The law provides for the possibility for a child to turn to a social welfare centre and a court for assistance if he or she is dissatisfied with parental decisions or considers that they have been made to his or her detriment. You have the same opportunity too. Contact the social welfare centre and initiate proceedings against your parents. In doing so, you must be aware that the experts at the Centre will also make all their decisions based on the assessment of YOUR BEST INTEREST. 

If you decide to get married, you must first get approval from the court. It is not up to your parents to decide. Thus, the law clearly states that the marriage of a minor is possible exceptionally and with court approval. If the court approves the marriage, after you conclude the marriage, you will acquire legal capacity – AND BECOME FULLY LEGALLY RESPONSIBLE FOR ALL DECISIONS AND CONSEQUENCES OF YOUR DECISIONS YOU MAKE IN LIFE. In this way, in the eyes of the law, you cease to be a child and become an adult and are expected to take care of yourself and eventually, your child.

Regarding the criminal law and the provisions related to the prosecution of your boyfriend, the situation is clear, your boyfriend will not have problems with the law because of his relationship with you – unless he supports you in fleeing your parents and agrees to you moving in with him without the consent of your parents.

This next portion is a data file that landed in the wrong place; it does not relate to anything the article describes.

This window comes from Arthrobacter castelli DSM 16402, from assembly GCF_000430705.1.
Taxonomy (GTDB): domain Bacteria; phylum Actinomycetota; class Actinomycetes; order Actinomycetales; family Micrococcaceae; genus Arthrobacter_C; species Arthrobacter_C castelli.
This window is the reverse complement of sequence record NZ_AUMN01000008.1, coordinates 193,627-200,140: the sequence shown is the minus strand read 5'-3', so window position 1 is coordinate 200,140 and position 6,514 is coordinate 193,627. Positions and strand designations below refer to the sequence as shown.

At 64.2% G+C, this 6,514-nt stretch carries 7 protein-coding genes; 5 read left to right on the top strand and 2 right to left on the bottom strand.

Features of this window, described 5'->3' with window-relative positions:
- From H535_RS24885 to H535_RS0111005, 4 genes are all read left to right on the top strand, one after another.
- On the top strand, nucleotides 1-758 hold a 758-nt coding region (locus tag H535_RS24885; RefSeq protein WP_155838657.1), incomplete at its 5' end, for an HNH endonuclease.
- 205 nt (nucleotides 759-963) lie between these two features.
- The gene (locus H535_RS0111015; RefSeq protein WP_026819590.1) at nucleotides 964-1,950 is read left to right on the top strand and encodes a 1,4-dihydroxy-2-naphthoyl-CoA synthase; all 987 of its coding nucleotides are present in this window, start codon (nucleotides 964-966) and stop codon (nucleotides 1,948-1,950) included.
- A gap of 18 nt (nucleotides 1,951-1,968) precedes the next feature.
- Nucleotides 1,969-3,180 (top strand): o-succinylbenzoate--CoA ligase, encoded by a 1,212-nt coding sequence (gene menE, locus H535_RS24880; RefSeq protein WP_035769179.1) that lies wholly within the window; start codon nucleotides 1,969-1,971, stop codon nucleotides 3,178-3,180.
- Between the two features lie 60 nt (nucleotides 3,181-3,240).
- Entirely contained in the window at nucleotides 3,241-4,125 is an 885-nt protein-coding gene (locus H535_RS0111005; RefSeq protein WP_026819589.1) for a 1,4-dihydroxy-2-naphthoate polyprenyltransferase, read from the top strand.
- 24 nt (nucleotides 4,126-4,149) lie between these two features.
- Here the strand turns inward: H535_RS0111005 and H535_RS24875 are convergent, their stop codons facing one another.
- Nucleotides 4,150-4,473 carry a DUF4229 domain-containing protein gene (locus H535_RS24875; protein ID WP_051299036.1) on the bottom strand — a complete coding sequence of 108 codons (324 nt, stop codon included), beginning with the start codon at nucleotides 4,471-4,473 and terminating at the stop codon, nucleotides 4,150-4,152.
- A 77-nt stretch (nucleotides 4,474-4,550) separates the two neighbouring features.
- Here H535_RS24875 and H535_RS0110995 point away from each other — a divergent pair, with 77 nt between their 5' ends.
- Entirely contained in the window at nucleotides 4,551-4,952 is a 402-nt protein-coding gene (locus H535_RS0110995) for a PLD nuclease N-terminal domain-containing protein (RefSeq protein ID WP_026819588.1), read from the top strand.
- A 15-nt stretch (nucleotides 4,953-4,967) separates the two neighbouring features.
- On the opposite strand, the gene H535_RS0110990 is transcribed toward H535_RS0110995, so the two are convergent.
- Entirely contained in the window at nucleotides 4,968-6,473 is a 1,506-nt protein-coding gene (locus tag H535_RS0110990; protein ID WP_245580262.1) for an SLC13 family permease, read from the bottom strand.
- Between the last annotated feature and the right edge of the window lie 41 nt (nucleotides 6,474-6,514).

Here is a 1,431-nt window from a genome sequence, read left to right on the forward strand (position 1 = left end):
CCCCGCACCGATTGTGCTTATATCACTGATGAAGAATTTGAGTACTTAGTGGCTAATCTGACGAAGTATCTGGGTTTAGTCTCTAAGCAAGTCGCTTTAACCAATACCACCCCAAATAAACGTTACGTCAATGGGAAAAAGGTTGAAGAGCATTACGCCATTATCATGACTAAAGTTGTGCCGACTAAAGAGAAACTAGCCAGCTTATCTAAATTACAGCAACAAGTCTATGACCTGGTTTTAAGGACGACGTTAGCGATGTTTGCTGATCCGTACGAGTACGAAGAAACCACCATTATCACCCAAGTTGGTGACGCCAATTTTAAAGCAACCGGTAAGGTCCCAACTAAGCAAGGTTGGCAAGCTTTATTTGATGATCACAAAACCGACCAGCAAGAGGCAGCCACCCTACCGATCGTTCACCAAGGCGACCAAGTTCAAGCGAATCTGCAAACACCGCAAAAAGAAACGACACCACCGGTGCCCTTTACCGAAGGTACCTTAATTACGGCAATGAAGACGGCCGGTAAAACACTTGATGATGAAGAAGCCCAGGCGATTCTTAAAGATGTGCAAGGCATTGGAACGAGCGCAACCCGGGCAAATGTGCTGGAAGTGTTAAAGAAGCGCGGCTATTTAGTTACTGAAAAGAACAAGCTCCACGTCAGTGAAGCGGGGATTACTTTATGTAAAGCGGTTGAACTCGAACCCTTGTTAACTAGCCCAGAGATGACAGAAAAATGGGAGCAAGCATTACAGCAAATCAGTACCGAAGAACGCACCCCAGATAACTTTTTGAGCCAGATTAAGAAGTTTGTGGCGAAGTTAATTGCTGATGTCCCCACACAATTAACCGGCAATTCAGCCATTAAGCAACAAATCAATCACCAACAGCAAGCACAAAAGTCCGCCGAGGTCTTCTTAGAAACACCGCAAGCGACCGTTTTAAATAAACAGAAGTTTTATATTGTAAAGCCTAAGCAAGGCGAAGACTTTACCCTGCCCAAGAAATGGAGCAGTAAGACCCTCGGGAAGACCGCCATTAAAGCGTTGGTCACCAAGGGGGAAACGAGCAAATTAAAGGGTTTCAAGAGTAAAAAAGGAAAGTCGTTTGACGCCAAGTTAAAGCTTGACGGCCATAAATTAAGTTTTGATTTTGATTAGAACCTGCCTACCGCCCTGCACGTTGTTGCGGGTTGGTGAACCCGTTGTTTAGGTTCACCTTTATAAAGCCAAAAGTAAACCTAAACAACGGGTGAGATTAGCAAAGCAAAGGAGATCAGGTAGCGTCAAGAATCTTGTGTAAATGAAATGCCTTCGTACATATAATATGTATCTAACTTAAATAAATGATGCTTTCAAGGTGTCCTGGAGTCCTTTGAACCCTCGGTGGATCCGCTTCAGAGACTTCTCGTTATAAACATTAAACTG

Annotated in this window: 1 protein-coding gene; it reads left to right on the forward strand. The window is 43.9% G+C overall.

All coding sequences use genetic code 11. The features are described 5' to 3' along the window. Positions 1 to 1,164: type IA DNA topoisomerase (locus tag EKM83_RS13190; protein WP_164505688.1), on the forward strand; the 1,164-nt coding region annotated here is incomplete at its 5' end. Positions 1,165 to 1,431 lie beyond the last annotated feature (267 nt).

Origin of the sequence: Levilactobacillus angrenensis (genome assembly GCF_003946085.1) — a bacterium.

I also advise you to carefully study the website of the Ministry of the Interior, which explains very nicely about what is acceptable and what is unacceptable behaviour of minors. For all unacceptable behaviours, juveniles may be subject to educational and punitive measures, depending on the type of behaviour.

  1. Independent living brings with it many challenges. It is not easy to be independent and self-sufficient and many women actually just replace their parents with a man, i.e. they leave the care of themselves to a man. Such an approach is very risky for you and especially for your child if you have it. Therefore, before you decide to end your childhood, ask yourself a few questions:

If my parents were not angry with me and if they accepted my boyfriend, would I still want to live with him? 

How do I see my life in five years? What kind of person am I? What job do I do, how do I make money? What kind of relationship do I have with family and friends? Am I employed or is my boyfriend taking care of me? 

Am I willing and able to take care of myself without parental help if my boyfriend leaves me? 

Can I finish school and find a job I want and make my dreams come true without the support of my parents or my boyfriend? 


Namely, if you just replace your parental home with a boyfriend who will actually take care of you, you have not done much, have you? 

Therefore, I would recommend that you start working on the relationship with your parents first, because that is where I see the most benefits for you. Contact a Social Welfare Centre for help or come to our counselling centre to help you with this. You do not seem to have been able to agree on your own, but that does not mean that with the help of an expert you would not be able to reach an agreement. In any case, whatever you decide, I wish you good luck!